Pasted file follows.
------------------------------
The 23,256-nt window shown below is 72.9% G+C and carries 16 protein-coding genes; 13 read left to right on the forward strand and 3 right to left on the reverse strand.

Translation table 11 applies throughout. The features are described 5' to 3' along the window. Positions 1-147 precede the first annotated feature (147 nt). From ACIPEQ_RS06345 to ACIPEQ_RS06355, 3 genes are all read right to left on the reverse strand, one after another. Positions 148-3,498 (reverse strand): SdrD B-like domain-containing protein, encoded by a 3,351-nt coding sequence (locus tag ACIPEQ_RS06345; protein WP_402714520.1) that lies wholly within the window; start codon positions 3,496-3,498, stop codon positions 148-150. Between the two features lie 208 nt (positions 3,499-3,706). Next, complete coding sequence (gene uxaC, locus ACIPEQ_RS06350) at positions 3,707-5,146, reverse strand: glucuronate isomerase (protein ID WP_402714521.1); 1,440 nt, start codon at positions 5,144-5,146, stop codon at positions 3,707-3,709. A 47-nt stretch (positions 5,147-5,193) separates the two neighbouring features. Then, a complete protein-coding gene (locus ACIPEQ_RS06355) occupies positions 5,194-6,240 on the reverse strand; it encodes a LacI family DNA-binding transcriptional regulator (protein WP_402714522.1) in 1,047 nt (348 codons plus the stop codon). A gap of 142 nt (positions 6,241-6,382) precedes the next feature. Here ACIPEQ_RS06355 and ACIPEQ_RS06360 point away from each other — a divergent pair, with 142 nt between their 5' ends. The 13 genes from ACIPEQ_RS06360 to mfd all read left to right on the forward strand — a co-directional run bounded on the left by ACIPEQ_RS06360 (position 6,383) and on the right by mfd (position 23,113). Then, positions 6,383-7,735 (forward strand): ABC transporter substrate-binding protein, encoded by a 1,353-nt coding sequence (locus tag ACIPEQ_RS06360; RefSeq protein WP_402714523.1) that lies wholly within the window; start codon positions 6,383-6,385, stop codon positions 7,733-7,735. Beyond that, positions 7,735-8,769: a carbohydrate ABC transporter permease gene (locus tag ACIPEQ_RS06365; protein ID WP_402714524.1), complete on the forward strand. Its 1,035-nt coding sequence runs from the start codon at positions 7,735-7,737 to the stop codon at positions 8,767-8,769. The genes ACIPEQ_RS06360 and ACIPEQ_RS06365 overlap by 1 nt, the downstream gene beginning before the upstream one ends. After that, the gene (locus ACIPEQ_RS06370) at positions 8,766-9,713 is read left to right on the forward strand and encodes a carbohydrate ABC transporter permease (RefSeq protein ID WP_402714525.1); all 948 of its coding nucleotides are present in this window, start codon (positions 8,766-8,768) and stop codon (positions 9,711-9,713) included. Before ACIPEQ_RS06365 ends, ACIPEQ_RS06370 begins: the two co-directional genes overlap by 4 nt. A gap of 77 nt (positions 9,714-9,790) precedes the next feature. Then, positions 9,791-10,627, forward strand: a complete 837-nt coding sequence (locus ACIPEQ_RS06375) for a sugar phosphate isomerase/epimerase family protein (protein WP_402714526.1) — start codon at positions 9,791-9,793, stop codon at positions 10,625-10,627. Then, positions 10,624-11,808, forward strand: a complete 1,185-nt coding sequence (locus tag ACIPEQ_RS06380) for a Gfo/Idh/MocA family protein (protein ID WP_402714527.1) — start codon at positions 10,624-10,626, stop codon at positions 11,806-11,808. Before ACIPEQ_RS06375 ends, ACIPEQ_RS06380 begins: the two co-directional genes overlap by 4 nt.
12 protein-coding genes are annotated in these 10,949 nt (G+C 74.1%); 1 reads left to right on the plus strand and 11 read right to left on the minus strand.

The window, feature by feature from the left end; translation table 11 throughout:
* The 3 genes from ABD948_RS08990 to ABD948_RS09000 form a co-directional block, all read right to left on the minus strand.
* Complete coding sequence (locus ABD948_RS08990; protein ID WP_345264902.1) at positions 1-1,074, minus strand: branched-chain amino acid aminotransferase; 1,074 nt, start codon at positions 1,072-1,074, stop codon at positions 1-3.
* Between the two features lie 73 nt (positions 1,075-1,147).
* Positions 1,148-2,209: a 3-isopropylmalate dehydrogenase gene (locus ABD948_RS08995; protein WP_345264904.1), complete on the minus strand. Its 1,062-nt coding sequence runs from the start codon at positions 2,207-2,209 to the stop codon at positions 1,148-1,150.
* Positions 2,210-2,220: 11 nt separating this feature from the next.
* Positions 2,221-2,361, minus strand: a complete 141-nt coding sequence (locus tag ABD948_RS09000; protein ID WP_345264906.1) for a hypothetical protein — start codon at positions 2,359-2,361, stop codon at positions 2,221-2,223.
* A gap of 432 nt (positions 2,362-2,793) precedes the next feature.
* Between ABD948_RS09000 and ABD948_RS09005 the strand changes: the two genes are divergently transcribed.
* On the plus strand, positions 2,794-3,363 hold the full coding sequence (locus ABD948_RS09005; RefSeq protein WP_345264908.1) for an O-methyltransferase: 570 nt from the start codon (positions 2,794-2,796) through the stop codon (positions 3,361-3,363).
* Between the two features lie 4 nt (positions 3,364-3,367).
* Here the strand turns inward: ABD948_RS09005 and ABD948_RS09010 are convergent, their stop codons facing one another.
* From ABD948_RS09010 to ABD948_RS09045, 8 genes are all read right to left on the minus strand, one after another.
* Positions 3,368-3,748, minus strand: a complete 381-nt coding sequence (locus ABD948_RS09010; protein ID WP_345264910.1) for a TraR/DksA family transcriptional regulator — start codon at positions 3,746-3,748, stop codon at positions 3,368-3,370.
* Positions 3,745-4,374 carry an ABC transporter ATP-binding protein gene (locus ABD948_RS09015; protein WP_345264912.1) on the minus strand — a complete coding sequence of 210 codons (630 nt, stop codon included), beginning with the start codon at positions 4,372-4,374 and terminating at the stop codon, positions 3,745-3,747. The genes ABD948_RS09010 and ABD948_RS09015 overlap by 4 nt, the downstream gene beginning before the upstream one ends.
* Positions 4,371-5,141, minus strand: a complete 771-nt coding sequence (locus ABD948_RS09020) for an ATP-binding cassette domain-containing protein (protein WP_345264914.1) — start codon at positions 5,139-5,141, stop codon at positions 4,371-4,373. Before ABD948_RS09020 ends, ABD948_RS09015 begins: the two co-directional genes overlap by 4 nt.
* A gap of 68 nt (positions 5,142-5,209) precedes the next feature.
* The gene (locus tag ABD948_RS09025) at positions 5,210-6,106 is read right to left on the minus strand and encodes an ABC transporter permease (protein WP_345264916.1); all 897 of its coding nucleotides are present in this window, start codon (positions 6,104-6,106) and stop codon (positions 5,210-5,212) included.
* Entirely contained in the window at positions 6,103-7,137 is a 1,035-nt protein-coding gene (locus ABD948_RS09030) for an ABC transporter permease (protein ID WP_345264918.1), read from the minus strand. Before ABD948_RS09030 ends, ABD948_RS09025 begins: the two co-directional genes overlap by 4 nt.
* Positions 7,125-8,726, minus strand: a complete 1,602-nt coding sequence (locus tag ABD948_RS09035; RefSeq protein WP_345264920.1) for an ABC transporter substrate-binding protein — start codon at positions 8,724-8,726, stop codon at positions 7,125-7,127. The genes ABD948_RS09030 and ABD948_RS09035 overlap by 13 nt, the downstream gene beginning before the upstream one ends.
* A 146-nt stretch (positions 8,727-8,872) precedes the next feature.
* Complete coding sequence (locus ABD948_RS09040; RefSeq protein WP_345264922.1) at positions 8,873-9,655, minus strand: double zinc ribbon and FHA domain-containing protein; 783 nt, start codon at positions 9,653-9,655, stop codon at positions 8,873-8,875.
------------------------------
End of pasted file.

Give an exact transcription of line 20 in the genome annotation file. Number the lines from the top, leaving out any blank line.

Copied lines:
* A gap of 68 nt (positions 5,142-5,209) precedes the next feature.